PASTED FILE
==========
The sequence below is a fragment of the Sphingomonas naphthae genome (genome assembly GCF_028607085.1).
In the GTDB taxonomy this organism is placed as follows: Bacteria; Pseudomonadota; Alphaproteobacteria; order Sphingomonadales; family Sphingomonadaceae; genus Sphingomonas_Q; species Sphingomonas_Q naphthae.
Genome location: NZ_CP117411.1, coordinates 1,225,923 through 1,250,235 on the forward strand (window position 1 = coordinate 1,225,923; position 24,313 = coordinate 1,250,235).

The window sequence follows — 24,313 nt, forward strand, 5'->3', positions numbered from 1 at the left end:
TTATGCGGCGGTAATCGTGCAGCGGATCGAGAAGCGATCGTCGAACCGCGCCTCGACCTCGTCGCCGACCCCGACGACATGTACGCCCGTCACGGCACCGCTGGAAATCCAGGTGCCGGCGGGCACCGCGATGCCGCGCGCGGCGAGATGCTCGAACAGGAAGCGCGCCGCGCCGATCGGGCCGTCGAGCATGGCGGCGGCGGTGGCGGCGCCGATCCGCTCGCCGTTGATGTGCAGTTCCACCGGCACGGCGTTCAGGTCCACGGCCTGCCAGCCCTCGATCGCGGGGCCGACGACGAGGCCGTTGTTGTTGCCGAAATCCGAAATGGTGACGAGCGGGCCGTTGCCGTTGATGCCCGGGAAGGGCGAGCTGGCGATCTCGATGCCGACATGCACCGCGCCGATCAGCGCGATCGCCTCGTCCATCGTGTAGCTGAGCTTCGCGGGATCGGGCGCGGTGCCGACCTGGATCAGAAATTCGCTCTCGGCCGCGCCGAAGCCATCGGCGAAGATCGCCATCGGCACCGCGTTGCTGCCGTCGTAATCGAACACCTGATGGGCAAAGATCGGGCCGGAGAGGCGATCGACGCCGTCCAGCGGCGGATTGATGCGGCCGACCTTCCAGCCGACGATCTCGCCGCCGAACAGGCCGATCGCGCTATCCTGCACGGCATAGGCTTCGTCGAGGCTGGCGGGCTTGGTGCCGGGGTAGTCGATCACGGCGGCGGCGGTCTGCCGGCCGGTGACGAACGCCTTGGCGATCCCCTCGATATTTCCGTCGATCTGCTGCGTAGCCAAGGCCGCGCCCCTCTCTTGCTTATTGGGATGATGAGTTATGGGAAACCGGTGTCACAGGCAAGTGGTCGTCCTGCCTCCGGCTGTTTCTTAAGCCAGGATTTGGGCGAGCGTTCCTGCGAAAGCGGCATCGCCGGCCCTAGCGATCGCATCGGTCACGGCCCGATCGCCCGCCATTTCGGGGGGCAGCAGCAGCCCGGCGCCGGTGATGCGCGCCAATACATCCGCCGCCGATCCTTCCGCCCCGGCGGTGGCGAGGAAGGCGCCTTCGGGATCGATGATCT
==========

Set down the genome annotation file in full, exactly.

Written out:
The sequence below is a fragment of the Sphingomonas naphthae genome (genome assembly GCF_028607085.1).
In the GTDB taxonomy this organism is placed as follows: Bacteria; Pseudomonadota; Alphaproteobacteria; order Sphingomonadales; family Sphingomonadaceae; genus Sphingomonas_Q; species Sphingomonas_Q naphthae.
Genome location: NZ_CP117411.1, coordinates 1,225,923 through 1,250,235 on the forward strand (window position 1 = coordinate 1,225,923; position 24,313 = coordinate 1,250,235).

The window sequence follows — 24,313 nt, forward strand, 5'->3', positions numbered from 1 at the left end:
TTATGCGGCGGTAATCGTGCAGCGGATCGAGAAGCGATCGTCGAACCGCGCCTCGACCTCGTCGCCGACCCCGACGACATGTACGCCCGTCACGGCACCGCTGGAAATCCAGGTGCCGGCGGGCACCGCGATGCCGCGCGCGGCGAGATGCTCGAACAGGAAGCGCGCCGCGCCGATCGGGCCGTCGAGCATGGCGGCGGCGGTGGCGGCGCCGATCCGCTCGCCGTTGATGTGCAGTTCCACCGGCACGGCGTTCAGGTCCACGGCCTGCCAGCCCTCGATCGCGGGGCCGACGACGAGGCCGTTGTTGTTGCCGAAATCCGAAATGGTGACGAGCGGGCCGTTGCCGTTGATGCCCGGGAAGGGCGAGCTGGCGATCTCGATGCCGACATGCACCGCGCCGATCAGCGCGATCGCCTCGTCCATCGTGTAGCTGAGCTTCGCGGGATCGGGCGCGGTGCCGACCTGGATCAGAAATTCGCTCTCGGCCGCGCCGAAGCCATCGGCGAAGATCGCCATCGGCACCGCGTTGCTGCCGTCGTAATCGAACACCTGATGGGCAAAGATCGGGCCGGAGAGGCGATCGACGCCGTCCAGCGGCGGATTGATGCGGCCGACCTTCCAGCCGACGATCTCGCCGCCGAACAGGCCGATCGCGCTATCCTGCACGGCATAGGCTTCGTCGAGGCTGGCGGGCTTGGTGCCGGGGTAGTCGATCACGGCGGCGGCGGTCTGCCGGCCGGTGACGAACGCCTTGGCGATCCCCTCGATATTTCCGTCGATCTGCTGCGTAGCCAAGGCCGCGCCCCTCTCTTGCTTATTGGGATGATGAGTTATGGGAAACCGGTGTCACAGGCAAGTGGTCGTCCTGCCTCCGGCTGTTTCTTAAGCCAGGATTTGGGCGAGCGTTCCTGCGAAAGCGGCATCGCCGGCCCTAGCGATCGCATCGGTCACGGCCCGATCGCCCGCCATTTCGGGGGGCAGCAGCAGCCCGGCGCCGGTGATGCGCGCCAATACATCCGCCGCCGATCCTTCCGCCCCGGCGGTGGCGAGGAAGGCGCCTTCGGGATCGATGATCT